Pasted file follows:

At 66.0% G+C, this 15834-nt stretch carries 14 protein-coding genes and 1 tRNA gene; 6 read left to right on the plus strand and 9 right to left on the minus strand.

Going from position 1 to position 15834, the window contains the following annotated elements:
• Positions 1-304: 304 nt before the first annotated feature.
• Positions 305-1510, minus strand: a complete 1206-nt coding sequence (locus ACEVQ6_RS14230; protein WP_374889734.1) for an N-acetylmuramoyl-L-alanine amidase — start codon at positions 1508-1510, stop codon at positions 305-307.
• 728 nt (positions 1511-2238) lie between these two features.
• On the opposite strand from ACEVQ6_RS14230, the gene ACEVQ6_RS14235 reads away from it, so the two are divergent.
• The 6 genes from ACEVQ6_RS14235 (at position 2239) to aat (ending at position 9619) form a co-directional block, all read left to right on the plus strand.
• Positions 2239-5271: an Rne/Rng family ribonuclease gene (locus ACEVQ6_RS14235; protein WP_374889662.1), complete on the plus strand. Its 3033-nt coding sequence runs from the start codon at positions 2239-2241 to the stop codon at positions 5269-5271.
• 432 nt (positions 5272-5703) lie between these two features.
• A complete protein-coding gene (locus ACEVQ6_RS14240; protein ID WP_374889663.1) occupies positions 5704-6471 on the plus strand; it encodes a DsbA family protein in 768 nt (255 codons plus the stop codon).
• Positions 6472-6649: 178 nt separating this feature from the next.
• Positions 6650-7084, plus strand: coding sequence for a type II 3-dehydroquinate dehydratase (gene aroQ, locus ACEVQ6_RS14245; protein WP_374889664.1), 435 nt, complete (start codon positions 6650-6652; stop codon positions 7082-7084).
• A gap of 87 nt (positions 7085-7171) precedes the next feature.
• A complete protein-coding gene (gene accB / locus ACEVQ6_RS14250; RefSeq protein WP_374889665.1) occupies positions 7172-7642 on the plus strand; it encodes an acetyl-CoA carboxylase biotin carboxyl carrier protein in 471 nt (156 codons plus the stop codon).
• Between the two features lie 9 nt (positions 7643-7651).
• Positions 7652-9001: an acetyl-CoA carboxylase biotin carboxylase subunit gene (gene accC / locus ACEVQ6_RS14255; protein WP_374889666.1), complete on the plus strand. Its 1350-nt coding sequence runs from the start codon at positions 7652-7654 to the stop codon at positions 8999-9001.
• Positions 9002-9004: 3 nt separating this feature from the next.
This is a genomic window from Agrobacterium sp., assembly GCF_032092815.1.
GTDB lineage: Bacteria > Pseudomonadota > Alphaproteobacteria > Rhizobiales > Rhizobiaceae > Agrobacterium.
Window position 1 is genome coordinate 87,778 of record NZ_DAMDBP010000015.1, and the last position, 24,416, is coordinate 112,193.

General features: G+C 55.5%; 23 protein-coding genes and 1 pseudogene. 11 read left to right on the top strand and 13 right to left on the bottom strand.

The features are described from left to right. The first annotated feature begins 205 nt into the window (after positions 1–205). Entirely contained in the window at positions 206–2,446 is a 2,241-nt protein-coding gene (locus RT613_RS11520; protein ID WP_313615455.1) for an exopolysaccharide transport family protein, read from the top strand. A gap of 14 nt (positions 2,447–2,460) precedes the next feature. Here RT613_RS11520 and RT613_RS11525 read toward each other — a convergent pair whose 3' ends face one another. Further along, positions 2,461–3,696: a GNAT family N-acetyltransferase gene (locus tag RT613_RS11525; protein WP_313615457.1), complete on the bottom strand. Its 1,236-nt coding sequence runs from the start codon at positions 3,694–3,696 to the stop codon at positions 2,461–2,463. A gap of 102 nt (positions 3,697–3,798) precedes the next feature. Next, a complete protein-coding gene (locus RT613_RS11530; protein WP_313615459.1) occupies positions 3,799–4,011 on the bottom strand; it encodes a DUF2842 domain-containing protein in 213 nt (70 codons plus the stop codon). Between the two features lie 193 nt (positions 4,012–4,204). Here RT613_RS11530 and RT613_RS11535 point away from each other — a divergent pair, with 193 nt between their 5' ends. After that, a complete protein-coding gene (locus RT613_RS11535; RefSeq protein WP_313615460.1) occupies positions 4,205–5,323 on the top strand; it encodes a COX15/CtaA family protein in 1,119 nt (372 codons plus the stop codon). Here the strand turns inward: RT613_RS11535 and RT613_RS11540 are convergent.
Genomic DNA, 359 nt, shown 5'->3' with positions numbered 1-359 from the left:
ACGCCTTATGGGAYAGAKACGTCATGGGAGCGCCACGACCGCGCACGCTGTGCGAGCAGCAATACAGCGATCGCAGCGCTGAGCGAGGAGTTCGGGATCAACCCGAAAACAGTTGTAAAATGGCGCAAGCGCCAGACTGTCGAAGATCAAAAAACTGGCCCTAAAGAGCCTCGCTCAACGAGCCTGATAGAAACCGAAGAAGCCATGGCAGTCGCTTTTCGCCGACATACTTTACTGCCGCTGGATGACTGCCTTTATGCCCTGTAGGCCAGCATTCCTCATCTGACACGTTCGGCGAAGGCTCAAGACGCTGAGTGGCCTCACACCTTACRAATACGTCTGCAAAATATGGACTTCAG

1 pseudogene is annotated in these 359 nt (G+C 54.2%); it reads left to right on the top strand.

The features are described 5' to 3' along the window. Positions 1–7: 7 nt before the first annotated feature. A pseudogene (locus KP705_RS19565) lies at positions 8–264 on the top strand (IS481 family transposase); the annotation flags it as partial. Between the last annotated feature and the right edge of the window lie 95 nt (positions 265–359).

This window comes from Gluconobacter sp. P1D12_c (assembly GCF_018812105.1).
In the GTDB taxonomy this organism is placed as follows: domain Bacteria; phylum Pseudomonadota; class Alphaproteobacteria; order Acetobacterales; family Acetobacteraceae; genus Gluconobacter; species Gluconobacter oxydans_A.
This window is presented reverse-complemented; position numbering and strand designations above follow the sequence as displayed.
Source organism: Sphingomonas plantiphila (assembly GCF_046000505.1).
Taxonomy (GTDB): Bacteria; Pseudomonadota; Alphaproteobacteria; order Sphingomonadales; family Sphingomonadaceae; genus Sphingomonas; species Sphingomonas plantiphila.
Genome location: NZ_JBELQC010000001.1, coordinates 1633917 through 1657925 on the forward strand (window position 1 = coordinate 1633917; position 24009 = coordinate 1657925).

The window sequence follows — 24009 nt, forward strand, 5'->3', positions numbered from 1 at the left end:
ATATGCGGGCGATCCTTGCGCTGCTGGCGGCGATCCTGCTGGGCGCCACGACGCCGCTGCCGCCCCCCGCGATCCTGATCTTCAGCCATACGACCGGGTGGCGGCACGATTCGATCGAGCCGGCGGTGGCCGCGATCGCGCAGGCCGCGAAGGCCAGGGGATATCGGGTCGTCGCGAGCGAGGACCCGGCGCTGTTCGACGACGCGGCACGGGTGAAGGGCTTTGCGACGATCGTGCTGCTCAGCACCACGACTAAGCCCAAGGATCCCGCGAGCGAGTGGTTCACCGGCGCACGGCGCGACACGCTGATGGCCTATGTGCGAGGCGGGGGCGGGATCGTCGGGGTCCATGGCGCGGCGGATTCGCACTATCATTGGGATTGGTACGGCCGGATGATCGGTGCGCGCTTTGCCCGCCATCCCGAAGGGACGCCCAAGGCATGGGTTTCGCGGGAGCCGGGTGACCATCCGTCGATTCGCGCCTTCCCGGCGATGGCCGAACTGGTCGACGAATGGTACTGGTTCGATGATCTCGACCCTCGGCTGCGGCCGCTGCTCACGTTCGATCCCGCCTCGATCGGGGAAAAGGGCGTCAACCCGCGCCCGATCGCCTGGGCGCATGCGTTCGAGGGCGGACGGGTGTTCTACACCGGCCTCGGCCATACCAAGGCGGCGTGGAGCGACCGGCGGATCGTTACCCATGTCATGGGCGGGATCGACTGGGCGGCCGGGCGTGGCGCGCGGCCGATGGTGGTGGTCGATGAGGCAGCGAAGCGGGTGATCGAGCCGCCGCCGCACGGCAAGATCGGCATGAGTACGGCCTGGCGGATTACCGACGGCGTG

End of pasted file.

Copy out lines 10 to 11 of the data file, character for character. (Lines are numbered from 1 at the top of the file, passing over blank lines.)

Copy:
• A complete protein-coding gene (locus ACEVQ6_RS14240; protein ID WP_374889663.1) occupies positions 5704-6471 on the plus strand; it encodes a DsbA family protein in 768 nt (255 codons plus the stop codon).
• Positions 6472-6649: 178 nt separating this feature from the next.